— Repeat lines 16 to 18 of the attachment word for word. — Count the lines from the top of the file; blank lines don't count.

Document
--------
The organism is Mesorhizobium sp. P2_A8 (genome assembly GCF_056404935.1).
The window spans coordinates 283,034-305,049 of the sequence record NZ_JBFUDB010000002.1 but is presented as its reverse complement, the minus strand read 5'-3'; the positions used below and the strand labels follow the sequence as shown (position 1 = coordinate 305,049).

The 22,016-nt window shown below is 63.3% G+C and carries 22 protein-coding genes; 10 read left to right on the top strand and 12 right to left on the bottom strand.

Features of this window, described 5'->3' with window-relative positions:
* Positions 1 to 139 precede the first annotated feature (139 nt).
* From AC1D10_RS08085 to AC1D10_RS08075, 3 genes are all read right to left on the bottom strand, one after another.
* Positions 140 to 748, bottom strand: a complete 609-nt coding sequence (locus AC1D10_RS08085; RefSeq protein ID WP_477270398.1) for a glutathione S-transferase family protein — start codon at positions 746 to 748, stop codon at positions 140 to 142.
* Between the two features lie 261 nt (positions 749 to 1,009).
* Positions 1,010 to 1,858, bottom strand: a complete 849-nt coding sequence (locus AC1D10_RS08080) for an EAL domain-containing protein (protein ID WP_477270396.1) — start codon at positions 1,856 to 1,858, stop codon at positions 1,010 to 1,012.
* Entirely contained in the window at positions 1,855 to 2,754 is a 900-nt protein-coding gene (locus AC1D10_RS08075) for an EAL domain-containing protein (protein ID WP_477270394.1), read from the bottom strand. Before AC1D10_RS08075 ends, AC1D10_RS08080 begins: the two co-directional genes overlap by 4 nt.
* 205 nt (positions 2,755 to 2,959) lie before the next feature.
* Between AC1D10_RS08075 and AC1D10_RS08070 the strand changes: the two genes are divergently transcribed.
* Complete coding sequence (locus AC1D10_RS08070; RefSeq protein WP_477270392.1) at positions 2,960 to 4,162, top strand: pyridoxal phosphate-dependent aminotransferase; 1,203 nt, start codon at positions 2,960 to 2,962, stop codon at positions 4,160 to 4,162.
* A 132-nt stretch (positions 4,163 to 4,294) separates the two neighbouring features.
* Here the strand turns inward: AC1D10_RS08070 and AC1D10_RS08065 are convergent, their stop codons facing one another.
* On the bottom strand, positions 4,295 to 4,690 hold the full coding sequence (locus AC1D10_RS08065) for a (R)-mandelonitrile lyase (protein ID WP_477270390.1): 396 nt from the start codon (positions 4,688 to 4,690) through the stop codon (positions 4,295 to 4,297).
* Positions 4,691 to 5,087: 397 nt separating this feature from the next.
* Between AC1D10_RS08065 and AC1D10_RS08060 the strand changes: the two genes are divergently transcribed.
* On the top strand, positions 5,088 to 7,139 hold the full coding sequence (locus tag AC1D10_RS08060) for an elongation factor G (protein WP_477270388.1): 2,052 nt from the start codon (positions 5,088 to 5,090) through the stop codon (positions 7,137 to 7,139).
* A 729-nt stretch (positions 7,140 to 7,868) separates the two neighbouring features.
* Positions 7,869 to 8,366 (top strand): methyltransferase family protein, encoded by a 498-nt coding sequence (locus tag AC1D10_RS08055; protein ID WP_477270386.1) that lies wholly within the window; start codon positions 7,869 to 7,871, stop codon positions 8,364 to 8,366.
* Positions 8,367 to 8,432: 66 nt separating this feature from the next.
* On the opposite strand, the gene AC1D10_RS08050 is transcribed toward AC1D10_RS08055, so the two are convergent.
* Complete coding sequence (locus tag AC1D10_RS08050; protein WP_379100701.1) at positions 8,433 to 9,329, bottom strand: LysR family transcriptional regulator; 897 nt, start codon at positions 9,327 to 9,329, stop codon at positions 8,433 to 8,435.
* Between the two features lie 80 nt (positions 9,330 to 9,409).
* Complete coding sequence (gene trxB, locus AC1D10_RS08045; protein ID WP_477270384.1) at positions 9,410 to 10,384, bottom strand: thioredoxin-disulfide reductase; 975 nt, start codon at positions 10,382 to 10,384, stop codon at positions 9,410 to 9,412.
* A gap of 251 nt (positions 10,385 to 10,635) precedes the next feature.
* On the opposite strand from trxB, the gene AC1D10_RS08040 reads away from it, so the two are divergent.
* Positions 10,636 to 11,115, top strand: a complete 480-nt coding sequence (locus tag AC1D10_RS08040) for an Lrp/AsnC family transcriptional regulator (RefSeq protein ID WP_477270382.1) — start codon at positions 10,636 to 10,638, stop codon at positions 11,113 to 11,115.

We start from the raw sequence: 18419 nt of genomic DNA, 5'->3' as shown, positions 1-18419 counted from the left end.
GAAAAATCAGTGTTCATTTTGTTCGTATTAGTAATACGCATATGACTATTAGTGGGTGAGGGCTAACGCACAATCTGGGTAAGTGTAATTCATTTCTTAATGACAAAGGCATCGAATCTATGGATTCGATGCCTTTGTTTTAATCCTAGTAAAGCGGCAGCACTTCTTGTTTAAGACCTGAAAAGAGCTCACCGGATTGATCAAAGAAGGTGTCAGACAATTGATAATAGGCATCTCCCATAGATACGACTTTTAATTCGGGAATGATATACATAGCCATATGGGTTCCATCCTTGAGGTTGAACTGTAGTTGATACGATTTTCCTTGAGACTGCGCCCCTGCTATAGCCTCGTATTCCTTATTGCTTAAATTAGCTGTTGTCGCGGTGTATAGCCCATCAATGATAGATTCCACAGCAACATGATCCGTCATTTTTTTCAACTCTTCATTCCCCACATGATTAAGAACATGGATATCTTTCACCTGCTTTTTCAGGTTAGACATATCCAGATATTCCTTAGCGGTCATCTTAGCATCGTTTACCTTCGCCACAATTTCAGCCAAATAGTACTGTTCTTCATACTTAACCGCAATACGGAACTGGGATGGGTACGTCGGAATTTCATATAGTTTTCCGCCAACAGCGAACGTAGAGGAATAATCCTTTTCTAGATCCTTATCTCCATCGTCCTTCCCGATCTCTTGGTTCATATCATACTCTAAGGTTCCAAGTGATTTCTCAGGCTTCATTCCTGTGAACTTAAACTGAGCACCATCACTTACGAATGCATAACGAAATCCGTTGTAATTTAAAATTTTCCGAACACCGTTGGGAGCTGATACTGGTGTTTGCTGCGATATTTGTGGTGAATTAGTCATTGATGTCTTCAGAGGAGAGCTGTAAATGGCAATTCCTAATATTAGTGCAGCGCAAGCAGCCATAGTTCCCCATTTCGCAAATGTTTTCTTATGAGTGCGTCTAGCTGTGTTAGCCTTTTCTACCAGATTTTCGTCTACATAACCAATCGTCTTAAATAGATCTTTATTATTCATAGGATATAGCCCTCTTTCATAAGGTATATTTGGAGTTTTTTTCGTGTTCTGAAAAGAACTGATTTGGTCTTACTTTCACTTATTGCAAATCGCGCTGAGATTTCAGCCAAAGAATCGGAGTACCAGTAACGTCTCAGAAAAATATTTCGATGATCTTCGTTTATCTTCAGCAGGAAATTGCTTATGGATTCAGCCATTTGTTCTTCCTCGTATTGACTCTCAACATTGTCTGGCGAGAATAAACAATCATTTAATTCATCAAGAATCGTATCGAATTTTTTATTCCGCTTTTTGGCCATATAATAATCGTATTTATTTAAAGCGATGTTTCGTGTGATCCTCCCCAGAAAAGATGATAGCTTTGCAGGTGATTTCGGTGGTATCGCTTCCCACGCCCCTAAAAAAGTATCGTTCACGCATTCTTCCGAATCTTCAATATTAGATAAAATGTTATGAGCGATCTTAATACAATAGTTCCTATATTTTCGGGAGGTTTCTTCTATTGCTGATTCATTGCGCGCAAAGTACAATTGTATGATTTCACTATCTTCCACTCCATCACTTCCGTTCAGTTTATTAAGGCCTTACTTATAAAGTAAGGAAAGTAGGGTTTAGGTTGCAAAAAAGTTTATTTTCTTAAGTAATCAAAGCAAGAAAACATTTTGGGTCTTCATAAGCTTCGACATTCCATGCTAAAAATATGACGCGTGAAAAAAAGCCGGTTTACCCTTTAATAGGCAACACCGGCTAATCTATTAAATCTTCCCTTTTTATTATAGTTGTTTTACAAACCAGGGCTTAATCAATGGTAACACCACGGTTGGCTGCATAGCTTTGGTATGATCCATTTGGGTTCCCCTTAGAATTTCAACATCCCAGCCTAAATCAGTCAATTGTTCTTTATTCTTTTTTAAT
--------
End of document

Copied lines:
* On the bottom strand, positions 4,295 to 4,690 hold the full coding sequence (locus AC1D10_RS08065) for a (R)-mandelonitrile lyase (protein ID WP_477270390.1): 396 nt from the start codon (positions 4,688 to 4,690) through the stop codon (positions 4,295 to 4,297).
* Positions 4,691 to 5,087: 397 nt separating this feature from the next.
* Between AC1D10_RS08065 and AC1D10_RS08060 the strand changes: the two genes are divergently transcribed.